author = "Hiroki Takahashi and Bivolarova, {Mariya Petrova} and Athanasia Keli and J{\"u}rgen Nickel and Melikov, {Arsen Krikor}",
note = "Paper 215",
year = "2019",
doi = "10.1051/e3sconf/201911102007",
language = "English",
volume = "111",
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Non-uniformity in outdoor CO2 concentration in city of Copenhagen. / Takahashi, Hiroki ; Bivolarova, Mariya Petrova; Keli, Athanasia ; Nickel, Jürgen ; Melikov, Arsen Krikor.

In: E3S Web of Conferences, Vol. 111, 02007, 2019.

Research output: Contribution to journalConference articleResearchpeer-review

TY - GEN

T1 - Non-uniformity in outdoor CO2 concentration in city of Copenhagen

AU - Takahashi, Hiroki

AU - Bivolarova, Mariya Petrova

AU - Keli, Athanasia

AU - Nickel, Jürgen

AU - Melikov, Arsen Krikor

N1 - Paper 215

PY - 2019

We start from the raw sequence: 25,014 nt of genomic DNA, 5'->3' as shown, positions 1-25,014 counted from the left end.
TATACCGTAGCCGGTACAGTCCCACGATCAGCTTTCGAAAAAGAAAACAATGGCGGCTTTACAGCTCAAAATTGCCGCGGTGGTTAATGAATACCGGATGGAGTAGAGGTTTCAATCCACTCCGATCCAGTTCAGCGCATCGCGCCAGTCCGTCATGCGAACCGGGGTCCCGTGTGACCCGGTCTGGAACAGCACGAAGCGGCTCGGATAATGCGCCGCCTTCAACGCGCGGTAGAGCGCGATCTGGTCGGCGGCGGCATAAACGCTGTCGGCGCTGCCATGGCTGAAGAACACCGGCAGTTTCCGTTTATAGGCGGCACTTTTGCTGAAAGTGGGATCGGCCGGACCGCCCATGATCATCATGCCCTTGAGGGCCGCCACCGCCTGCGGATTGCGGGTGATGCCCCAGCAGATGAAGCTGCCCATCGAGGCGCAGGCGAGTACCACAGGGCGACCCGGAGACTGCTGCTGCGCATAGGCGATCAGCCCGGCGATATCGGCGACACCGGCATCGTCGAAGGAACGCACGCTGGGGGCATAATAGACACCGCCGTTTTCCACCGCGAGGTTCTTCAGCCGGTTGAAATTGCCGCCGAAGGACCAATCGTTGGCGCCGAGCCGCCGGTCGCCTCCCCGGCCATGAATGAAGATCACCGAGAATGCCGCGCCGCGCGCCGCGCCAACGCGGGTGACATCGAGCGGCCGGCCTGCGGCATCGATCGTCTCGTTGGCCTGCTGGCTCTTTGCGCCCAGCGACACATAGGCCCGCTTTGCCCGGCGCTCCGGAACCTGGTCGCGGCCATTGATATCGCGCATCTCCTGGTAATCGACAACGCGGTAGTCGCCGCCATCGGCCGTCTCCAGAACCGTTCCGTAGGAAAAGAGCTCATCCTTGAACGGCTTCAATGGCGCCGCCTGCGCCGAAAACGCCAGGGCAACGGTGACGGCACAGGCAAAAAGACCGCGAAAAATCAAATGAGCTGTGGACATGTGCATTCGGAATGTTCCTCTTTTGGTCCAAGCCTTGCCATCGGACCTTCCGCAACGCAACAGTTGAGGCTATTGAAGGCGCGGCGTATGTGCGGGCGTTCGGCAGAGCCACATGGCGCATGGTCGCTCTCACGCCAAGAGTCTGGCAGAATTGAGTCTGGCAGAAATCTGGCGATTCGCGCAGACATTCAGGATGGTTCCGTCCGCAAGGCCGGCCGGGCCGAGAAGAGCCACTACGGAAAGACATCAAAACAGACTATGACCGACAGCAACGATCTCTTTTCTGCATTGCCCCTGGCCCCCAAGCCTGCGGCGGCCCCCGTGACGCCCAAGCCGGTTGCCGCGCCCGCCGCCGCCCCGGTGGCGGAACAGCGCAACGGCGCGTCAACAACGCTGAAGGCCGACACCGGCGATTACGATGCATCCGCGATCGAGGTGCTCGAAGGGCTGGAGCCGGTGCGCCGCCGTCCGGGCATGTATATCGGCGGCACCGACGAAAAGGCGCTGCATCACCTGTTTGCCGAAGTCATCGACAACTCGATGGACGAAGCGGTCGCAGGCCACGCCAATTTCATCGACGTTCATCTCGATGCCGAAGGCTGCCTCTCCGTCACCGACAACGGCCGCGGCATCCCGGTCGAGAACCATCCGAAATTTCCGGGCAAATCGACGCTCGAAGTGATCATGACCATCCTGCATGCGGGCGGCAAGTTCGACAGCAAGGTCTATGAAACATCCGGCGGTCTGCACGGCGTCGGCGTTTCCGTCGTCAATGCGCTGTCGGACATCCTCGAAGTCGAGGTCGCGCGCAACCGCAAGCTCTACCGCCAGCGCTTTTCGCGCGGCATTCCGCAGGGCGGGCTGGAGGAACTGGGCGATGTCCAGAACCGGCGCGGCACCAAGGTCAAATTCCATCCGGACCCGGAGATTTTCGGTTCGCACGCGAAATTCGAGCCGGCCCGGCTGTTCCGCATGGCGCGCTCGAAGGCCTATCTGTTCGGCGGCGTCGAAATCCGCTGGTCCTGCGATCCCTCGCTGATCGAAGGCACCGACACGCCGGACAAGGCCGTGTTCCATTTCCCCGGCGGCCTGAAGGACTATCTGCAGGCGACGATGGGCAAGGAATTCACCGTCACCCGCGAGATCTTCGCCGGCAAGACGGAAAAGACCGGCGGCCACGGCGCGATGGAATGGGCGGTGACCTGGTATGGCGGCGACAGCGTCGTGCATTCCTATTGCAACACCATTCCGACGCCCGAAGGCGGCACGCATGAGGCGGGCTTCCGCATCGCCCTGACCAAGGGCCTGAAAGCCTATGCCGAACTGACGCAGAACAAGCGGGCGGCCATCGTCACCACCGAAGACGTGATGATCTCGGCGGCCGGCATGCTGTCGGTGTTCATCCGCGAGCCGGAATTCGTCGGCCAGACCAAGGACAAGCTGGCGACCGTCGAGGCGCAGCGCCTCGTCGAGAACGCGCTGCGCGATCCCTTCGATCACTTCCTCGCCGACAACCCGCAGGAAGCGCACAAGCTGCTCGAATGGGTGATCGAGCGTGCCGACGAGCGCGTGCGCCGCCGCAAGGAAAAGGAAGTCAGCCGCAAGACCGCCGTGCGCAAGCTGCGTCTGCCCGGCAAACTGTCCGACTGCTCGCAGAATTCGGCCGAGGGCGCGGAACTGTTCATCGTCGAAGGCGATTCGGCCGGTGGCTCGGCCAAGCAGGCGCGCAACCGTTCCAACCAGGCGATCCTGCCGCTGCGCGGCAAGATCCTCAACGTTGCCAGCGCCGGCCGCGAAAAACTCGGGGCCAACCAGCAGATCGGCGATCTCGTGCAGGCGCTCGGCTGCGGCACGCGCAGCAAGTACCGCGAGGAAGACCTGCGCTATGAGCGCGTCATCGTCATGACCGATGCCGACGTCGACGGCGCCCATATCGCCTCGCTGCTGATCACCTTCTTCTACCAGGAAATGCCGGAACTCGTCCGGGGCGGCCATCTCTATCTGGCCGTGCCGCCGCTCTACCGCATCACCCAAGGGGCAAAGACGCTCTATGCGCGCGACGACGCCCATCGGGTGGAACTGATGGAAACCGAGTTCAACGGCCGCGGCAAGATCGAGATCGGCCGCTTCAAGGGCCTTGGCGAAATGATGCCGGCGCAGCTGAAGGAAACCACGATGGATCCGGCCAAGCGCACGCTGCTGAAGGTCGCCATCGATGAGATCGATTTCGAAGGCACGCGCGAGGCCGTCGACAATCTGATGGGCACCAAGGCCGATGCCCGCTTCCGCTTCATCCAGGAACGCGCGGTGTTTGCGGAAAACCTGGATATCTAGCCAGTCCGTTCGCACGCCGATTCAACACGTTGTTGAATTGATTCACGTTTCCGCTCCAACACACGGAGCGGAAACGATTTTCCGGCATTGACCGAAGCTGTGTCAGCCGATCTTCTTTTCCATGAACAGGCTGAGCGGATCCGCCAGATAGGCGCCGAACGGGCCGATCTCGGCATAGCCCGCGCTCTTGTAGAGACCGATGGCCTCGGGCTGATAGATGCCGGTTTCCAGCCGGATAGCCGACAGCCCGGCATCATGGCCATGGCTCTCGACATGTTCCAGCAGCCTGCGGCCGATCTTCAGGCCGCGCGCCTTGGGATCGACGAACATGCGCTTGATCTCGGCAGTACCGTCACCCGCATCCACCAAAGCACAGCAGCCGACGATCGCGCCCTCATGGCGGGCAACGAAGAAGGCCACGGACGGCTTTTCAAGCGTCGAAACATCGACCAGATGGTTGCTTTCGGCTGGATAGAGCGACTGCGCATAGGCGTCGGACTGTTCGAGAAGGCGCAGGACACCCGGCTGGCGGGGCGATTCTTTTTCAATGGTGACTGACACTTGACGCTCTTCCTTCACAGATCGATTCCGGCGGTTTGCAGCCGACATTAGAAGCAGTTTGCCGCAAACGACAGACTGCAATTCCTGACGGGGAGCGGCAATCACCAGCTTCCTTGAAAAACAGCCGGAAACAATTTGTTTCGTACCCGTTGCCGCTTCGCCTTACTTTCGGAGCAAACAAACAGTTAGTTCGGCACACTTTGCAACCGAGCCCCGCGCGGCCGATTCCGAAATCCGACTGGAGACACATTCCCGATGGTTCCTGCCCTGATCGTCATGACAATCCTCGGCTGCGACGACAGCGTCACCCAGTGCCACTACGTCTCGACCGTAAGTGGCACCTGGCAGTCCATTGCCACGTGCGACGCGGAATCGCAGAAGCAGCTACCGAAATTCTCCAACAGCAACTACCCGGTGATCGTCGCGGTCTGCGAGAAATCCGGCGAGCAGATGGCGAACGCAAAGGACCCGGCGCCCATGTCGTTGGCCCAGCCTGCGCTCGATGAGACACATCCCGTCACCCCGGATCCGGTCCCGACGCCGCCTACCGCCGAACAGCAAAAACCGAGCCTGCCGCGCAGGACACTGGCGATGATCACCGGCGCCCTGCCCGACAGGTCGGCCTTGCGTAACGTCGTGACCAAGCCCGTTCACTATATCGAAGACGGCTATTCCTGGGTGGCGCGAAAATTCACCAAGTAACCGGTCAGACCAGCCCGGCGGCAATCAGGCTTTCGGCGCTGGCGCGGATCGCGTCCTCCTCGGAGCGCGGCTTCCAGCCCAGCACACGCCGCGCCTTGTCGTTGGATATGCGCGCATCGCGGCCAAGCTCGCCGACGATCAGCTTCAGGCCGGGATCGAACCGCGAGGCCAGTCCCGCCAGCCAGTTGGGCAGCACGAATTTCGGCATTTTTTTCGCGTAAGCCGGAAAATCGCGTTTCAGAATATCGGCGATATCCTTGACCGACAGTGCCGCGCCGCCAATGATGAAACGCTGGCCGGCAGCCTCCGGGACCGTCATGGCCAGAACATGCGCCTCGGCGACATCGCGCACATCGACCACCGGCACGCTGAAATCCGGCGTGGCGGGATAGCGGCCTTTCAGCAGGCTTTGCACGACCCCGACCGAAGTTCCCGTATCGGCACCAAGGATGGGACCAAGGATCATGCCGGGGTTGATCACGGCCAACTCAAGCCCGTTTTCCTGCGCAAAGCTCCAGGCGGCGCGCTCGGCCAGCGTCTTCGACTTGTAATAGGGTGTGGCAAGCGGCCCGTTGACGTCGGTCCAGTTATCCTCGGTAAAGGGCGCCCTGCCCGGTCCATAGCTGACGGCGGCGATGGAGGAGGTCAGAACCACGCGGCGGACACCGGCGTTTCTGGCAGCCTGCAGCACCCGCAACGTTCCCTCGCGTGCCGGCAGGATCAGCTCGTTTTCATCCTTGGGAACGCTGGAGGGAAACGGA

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N2 - The accurate data of outdoor CO2 concentration are important for the proper design of ventilation and thus for indoor air quality and energy use in buildings. Typical design practice is to assume outdoor CO2 concentration to be 400 ppm. However, the outdoor CO2 concentration may be different in different areas of cities. This paper presents preliminary results of long-term (one year) outdoor CO2 concentration changes in four districts of Copenhagen (Denmark). The districts included downtown area and suburbs with different surroundings. Four buildings were selected for the measurements, one building in each district. Outdoor CO2 concentration measurements were performed at two levels – ground level and top of the buildings. Special attention was paid to use accurate measuring instruments. The instruments were carefully calibrated before the measurements. The calibration of the instruments was checked periodically. In this paper, preliminary results from summer and autumn measurements are presented. The outdoor CO2 concentration varied over the day and from day to day in the range between 340 and 450 ppm. The CO2 concentration at the ground of the buildings was usually 10 to 40 ppm higher than that at the top level in autumn. At the buildings in the suburbs, during the working hours, the outdoor CO2 concentration measured on the top level close to the intake duct was on average 408 ppm. At the building in the downtown area, that was on average 414 ppm. However, the outdoor CO2 concentration varied depending on the building, level and time. During the working hours, the 75 percentiles of outdoor CO2 concentration varied between 384 ppm and 442 ppm, which indicates that the required ventilation rate could be different over 10% depending on the building location site, measurement height and time. In order to ensure the required indoor limits of CO2 concentration, CO2 measurements must be performed close to the location of the outdoor air intake.